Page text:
Officials Waiting For "Political Call" On Telecom Crisis, Say Sources

Vodafone Idea, which has incurred a loss of over Rs 2 lakh crore over the last decade, is likely to be the worst hit of the lot.

Officials Waiting For 'Political Call' On Telecom Crisis, Say Sources

Vodafone Idea has asked the centre not to attempt overnight recovery of the dues.

New Delhi:

Four days after the Supreme Court pulled up mobile operators over non-payment of lakhs of crores in pending dues, telecom ministry officials said on Tuesday that they are awaiting an approval from the top to invoke bank guarantees in compliance with the verdict, hinting at a political call that could decide the fate of India's crisis-hit mobile carriers.

Vodafone Idea, which has incurred a loss of over Rs 2 lakh crore over the last decade, is likely to be the worst hit of the lot. The company has said that while it owes the government Rs 7,000 crore, the total sum to be shelled out may come up to around Rs 25,000 crore when taken along with interest and penalty components -- a sum that it cannot afford right now.

Both chairman Aditya Kumaramangalam Birla and Vodafone Idea Chief Executive Officer Ravinder Thakkar met Telecom Secretary Anshu Jain on Tuesday to discuss the crisis.

"The government should not rock the boat by encashing the bank guarantees or the company will close tomorrow," Mukul Rohatgi, the senior counsel for the company, warned in an interview with NDTV on Monday.

Mr Birla too had earlier hinted at a premature "end of the story for Vodafone Idea" if the centre decides against providing relief.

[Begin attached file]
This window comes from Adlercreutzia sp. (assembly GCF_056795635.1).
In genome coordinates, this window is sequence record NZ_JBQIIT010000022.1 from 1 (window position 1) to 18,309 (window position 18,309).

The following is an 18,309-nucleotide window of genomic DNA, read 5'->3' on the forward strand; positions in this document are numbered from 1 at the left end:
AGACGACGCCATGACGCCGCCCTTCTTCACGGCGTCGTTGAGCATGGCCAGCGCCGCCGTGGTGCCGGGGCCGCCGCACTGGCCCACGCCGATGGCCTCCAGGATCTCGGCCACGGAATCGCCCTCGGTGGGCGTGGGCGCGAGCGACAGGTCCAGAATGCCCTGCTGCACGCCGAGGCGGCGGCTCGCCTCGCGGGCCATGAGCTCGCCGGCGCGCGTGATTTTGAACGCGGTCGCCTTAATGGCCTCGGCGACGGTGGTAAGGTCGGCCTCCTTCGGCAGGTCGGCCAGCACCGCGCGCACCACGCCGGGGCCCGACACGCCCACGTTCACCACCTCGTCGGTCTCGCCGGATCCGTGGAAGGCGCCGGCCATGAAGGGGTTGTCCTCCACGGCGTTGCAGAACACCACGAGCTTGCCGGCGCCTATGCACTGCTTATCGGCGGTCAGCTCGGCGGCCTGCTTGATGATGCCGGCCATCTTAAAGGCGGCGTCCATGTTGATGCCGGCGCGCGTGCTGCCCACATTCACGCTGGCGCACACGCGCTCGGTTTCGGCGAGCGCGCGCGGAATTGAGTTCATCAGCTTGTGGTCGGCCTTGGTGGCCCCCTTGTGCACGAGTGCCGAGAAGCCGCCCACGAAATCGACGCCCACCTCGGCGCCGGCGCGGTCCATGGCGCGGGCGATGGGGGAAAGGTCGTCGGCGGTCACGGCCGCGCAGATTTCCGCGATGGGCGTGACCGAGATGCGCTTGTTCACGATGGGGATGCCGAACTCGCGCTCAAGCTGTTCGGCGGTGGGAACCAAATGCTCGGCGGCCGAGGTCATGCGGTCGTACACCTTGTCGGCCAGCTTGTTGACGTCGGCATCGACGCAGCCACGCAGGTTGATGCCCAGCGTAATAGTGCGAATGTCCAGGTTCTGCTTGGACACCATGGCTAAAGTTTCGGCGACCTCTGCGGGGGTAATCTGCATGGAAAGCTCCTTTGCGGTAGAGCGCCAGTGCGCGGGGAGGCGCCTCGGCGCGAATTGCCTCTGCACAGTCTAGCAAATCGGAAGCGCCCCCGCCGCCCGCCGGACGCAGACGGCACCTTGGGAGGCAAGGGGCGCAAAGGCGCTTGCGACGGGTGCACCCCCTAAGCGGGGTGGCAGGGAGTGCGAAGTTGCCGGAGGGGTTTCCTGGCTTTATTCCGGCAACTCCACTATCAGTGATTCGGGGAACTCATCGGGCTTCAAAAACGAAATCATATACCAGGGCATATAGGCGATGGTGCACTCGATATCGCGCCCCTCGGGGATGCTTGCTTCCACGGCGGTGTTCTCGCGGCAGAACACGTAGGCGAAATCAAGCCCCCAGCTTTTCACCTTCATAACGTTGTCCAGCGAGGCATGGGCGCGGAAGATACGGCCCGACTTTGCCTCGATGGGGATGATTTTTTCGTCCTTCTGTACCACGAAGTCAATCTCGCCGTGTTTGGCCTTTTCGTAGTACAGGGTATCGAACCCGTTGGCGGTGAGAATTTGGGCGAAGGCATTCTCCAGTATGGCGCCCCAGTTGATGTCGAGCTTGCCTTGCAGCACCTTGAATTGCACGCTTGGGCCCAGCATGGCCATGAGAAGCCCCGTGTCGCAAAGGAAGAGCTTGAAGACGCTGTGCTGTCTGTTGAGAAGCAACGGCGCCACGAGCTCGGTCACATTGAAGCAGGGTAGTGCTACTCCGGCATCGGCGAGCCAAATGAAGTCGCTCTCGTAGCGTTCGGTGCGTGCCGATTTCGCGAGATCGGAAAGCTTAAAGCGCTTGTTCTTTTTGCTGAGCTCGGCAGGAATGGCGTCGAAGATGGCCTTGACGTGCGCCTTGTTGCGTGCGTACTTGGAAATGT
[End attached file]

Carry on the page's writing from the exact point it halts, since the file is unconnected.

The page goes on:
However, sources indicate that officials want to invoke the bank guarantees without further delay for fear of being hauled up by the Supreme Court again. "They are just awaiting a political call on the matter," one of them said.

The dispute originated in 1999, when the centre allowed mobile operators to pay a share of their revenue towards spectrum charges instead of an upfront fee. The revenue share was supposed to be calculated on the basis of the companies' Adjusted Gross Revenue (AGR).

However, mobile operators differed with the Department of Telecommunications (DoT) over what constitutes the AGR. While mobile operators maintained that the AGR is restricted solely to income generated through telecom services, DoT - through a clarification in 2002 - said it should figure in forex gains and bank deposit interest as well. The mobile operators refused to relent and went to court the following year.

Last month's Supreme Court verdict delivered a telling blow to mobile operators, with a bench headed by Justice Arun Mishra ruling that DoT's definition of the AGR was correct from day one. While 11 of the 16 companies against whom the demand was raised have shut shop, Mukesh Ambani's Reliance Jio remained unaffected due to its late entry into the telecom business.

Mukul Rohatgi warned that any attempt by the centre to make telecom operators pay the dues overnight will not bode well for the country. "The government should also wake up to the situation, otherwise this sector, which is very, very stressed, will have only two operators, which is like semi-monopoly, which is what we call oligopoly," he told NDTV.

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